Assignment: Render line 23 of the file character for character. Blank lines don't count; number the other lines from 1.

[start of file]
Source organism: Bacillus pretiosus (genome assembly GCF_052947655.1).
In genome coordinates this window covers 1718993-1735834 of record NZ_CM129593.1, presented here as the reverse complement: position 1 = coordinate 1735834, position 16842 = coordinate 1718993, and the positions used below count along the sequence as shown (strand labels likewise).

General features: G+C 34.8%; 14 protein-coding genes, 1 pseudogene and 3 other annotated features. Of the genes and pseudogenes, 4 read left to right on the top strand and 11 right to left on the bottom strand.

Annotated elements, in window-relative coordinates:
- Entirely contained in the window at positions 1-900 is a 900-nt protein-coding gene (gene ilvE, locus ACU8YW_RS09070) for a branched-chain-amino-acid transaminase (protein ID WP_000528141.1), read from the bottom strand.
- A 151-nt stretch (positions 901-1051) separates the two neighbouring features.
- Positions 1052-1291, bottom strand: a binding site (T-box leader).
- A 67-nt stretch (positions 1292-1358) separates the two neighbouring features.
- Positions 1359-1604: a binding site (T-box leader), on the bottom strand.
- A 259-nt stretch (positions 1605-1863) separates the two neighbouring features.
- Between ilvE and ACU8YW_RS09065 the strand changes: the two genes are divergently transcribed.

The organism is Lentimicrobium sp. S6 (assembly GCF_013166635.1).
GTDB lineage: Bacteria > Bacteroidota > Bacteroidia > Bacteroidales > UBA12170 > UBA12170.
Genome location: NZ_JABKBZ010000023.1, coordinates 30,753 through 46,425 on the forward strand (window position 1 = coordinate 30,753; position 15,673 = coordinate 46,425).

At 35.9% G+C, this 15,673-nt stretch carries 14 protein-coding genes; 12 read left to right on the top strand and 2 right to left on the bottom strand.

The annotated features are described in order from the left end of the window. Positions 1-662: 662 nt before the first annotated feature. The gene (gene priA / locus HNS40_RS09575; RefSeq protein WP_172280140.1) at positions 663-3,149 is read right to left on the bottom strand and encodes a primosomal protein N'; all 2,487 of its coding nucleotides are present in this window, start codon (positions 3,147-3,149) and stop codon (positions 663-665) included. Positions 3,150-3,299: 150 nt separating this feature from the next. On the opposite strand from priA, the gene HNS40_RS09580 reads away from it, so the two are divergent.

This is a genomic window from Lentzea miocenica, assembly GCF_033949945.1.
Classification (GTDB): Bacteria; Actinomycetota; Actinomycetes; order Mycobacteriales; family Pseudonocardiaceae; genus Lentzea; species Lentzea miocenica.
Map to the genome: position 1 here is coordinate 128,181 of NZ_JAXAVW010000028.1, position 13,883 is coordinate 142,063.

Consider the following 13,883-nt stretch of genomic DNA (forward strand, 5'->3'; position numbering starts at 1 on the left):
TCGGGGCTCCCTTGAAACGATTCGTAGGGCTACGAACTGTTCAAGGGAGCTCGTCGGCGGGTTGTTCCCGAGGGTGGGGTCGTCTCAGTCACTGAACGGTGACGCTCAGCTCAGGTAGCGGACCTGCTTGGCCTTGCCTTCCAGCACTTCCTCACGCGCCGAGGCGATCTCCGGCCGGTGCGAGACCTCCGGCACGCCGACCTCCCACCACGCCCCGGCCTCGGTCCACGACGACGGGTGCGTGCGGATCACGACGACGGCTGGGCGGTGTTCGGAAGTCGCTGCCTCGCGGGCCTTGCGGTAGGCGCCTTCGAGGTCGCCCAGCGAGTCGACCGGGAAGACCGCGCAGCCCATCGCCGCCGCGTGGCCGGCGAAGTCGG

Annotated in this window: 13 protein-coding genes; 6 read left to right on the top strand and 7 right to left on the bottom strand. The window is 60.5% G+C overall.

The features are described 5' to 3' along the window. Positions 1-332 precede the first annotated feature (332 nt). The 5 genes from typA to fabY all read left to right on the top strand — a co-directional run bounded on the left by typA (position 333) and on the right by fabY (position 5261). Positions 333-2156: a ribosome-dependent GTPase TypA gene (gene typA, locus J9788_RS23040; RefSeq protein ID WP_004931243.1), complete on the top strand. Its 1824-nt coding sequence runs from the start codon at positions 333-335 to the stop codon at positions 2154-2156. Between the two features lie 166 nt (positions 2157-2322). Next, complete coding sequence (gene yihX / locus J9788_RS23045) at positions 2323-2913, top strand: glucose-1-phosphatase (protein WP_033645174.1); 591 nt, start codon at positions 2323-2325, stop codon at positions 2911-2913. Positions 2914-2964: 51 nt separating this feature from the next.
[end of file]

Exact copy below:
The features are described 5' to 3' along the window. Positions 1-332 precede the first annotated feature (332 nt). The 5 genes from typA to fabY all read left to right on the top strand — a co-directional run bounded on the left by typA (position 333) and on the right by fabY (position 5261). Positions 333-2156: a ribosome-dependent GTPase TypA gene (gene typA, locus J9788_RS23040; RefSeq protein ID WP_004931243.1), complete on the top strand. Its 1824-nt coding sequence runs from the start codon at positions 333-335 to the stop codon at positions 2154-2156. Between the two features lie 166 nt (positions 2157-2322). Next, complete coding sequence (gene yihX / locus J9788_RS23045) at positions 2323-2913, top strand: glucose-1-phosphatase (protein WP_033645174.1); 591 nt, start codon at positions 2323-2325, stop codon at positions 2911-2913. Positions 2914-2964: 51 nt separating this feature from the next.